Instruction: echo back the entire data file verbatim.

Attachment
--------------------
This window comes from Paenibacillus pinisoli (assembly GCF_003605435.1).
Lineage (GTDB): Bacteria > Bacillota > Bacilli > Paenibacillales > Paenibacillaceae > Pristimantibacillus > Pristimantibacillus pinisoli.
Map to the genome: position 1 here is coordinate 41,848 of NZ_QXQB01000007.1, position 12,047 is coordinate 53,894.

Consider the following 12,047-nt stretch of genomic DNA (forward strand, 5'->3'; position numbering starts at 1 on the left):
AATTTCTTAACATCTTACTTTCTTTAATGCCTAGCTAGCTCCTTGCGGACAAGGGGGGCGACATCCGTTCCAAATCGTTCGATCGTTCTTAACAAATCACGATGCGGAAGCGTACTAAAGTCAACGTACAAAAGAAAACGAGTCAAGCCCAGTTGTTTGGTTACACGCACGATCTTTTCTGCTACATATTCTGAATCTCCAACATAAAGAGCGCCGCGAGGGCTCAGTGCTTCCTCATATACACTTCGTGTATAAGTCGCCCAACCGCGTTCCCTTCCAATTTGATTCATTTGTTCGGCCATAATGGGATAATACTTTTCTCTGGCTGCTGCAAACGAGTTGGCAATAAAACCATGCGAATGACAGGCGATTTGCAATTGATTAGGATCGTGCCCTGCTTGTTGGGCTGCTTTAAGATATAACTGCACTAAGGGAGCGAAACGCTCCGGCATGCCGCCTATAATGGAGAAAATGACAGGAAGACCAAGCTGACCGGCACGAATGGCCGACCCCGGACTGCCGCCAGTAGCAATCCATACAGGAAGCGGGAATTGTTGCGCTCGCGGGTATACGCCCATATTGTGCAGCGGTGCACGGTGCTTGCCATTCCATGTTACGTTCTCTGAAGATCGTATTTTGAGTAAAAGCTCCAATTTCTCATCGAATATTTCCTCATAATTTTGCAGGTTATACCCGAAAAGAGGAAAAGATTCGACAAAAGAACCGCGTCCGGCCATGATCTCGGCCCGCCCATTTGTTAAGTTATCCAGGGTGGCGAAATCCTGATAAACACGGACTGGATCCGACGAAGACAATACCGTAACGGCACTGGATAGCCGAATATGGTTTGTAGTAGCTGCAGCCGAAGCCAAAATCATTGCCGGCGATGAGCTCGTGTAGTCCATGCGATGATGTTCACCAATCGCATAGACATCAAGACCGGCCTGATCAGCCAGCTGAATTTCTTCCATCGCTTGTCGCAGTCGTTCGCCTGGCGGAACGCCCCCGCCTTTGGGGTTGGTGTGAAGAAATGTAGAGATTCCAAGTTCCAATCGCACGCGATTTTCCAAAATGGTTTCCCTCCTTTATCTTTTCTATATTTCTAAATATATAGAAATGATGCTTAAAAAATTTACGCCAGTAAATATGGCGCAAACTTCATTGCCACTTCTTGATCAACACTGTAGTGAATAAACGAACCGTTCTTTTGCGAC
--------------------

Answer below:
This window comes from Paenibacillus pinisoli (assembly GCF_003605435.1).
Lineage (GTDB): Bacteria > Bacillota > Bacilli > Paenibacillales > Paenibacillaceae > Pristimantibacillus > Pristimantibacillus pinisoli.
Map to the genome: position 1 here is coordinate 41,848 of NZ_QXQB01000007.1, position 12,047 is coordinate 53,894.

Consider the following 12,047-nt stretch of genomic DNA (forward strand, 5'->3'; position numbering starts at 1 on the left):
AATTTCTTAACATCTTACTTTCTTTAATGCCTAGCTAGCTCCTTGCGGACAAGGGGGGCGACATCCGTTCCAAATCGTTCGATCGTTCTTAACAAATCACGATGCGGAAGCGTACTAAAGTCAACGTACAAAAGAAAACGAGTCAAGCCCAGTTGTTTGGTTACACGCACGATCTTTTCTGCTACATATTCTGAATCTCCAACATAAAGAGCGCCGCGAGGGCTCAGTGCTTCCTCATATACACTTCGTGTATAAGTCGCCCAACCGCGTTCCCTTCCAATTTGATTCATTTGTTCGGCCATAATGGGATAATACTTTTCTCTGGCTGCTGCAAACGAGTTGGCAATAAAACCATGCGAATGACAGGCGATTTGCAATTGATTAGGATCGTGCCCTGCTTGTTGGGCTGCTTTAAGATATAACTGCACTAAGGGAGCGAAACGCTCCGGCATGCCGCCTATAATGGAGAAAATGACAGGAAGACCAAGCTGACCGGCACGAATGGCCGACCCCGGACTGCCGCCAGTAGCAATCCATACAGGAAGCGGGAATTGTTGCGCTCGCGGGTATACGCCCATATTGTGCAGCGGTGCACGGTGCTTGCCATTCCATGTTACGTTCTCTGAAGATCGTATTTTGAGTAAAAGCTCCAATTTCTCATCGAATATTTCCTCATAATTTTGCAGGTTATACCCGAAAAGAGGAAAAGATTCGACAAAAGAACCGCGTCCGGCCATGATCTCGGCCCGCCCATTTGTTAAGTTATCCAGGGTGGCGAAATCCTGATAAACACGGACTGGATCCGACGAAGACAATACCGTAACGGCACTGGATAGCCGAATATGGTTTGTAGTAGCTGCAGCCGAAGCCAAAATCATTGCCGGCGATGAGCTCGTGTAGTCCATGCGATGATGTTCACCAATCGCATAGACATCAAGACCGGCCTGATCAGCCAGCTGAATTTCTTCCATCGCTTGTCGCAGTCGTTCGCCTGGCGGAACGCCCCCGCCTTTGGGGTTGGTGTGAAGAAATGTAGAGATTCCAAGTTCCAATCGCACGCGATTTTCCAAAATGGTTTCCCTCCTTTATCTTTTCTATATTTCTAAATATATAGAAATGATGCTTAAAAAATTTACGCCAGTAAATATGGCGCAAACTTCATTGCCACTTCTTGATCAACACTGTAGTGAATAAACGAACCGTTCTTTTGCGAC